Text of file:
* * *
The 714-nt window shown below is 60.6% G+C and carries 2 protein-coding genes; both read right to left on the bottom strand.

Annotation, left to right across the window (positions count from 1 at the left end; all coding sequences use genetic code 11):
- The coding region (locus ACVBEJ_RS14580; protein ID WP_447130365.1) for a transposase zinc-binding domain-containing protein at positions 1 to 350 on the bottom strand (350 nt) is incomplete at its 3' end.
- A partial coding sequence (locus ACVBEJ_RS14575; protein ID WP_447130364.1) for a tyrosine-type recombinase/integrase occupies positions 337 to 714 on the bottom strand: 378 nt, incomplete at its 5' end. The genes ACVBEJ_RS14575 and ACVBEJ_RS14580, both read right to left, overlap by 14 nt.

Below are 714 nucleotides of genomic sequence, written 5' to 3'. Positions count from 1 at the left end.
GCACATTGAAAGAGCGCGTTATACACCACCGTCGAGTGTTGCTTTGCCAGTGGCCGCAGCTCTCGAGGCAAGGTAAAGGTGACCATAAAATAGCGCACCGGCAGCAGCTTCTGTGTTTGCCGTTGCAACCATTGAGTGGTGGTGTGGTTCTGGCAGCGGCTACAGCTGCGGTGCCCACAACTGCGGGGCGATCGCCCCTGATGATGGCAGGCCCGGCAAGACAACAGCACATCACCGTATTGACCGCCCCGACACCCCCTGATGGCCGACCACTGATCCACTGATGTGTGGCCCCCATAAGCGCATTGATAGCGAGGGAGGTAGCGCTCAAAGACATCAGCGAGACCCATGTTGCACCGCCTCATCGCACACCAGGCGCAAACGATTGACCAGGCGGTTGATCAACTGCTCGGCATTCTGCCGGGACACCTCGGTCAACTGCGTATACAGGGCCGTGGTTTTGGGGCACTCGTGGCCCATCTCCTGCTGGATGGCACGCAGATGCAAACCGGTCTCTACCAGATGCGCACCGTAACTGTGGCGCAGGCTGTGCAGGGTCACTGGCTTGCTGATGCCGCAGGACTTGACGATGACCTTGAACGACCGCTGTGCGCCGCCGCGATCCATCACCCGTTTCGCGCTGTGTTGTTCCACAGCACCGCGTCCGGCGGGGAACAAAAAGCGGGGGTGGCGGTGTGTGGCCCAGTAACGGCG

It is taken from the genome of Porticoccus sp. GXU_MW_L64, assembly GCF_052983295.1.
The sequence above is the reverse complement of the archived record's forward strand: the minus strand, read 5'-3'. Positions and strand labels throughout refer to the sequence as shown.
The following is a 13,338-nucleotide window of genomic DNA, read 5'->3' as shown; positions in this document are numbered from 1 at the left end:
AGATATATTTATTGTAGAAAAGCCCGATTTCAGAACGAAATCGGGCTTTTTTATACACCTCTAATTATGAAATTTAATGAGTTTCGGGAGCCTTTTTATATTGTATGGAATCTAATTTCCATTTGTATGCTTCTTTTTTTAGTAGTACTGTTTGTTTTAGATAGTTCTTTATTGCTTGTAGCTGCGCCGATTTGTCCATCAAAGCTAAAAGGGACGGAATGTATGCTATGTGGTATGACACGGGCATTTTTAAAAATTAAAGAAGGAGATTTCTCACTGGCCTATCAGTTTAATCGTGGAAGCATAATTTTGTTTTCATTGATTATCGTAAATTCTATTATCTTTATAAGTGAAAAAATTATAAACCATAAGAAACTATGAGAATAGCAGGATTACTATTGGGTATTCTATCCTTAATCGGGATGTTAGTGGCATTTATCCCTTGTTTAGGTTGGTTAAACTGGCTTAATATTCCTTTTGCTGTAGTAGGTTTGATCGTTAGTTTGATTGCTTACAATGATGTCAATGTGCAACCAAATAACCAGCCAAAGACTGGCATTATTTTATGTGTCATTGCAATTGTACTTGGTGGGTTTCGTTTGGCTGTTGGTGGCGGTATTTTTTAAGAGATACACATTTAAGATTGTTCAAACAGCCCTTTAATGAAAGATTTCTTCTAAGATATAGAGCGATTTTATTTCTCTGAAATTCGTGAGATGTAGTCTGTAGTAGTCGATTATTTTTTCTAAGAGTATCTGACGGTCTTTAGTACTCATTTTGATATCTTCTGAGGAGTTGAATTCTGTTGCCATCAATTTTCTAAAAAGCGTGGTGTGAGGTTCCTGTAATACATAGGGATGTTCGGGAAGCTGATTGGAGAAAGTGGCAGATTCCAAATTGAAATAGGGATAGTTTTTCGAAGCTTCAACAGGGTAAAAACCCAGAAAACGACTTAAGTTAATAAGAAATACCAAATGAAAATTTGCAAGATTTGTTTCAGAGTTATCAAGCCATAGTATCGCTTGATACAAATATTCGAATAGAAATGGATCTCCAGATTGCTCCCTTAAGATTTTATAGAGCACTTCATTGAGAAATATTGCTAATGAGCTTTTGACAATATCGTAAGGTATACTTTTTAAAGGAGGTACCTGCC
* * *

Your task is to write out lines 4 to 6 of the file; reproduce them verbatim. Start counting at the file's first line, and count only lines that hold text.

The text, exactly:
- A partial coding sequence (locus ACVBEJ_RS14575; protein ID WP_447130364.1) for a tyrosine-type recombinase/integrase occupies positions 337 to 714 on the bottom strand: 378 nt, incomplete at its 5' end. The genes ACVBEJ_RS14575 and ACVBEJ_RS14580, both read right to left, overlap by 14 nt.

Below are 714 nucleotides of genomic sequence, written 5' to 3'. Positions count from 1 at the left end.
GCACATTGAAAGAGCGCGTTATACACCACCGTCGAGTGTTGCTTTGCCAGTGGCCGCAGCTCTCGAGGCAAGGTAAAGGTGACCATAAAATAGCGCACCGGCAGCAGCTTCTGTGTTTGCCGTTGCAACCATTGAGTGGTGGTGTGGTTCTGGCAGCGGCTACAGCTGCGGTGCCCACAACTGCGGGGCGATCGCCCCTGATGATGGCAGGCCCGGCAAGACAACAGCACATCACCGTATTGACCGCCCCGACACCCCCTGATGGCCGACCACTGATCCACTGATGTGTGGCCCCCATAAGCGCATTGATAGCGAGGGAGGTAGCGCTCAAAGACATCAGCGAGACCCATGTTGCACCGCCTCATCGCACACCAGGCGCAAACGATTGACCAGGCGGTTGATCAACTGCTCGGCATTCTGCCGGGACACCTCGGTCAACTGCGTATACAGGGCCGTGGTTTTGGGGCACTCGTGGCCCATCTCCTGCTGGATGGCACGCAGATGCAAACCGGTCTCTACCAGATGCGCACCGTAACTGTGGCGCAGGCTGTGCAGGGTCACTGGCTTGCTGATGCCGCAGGACTTGACGATGACCTTGAACGACCGCTGTGCGCCGCCGCGATCCATCACCCGTTTCGCGCTGTGTTGTTCCACAGCACCGCGTCCGGCGGGGAACAAAAAGCGGGGGTGGCGGTGTGTGGCCCAGTAACGGCG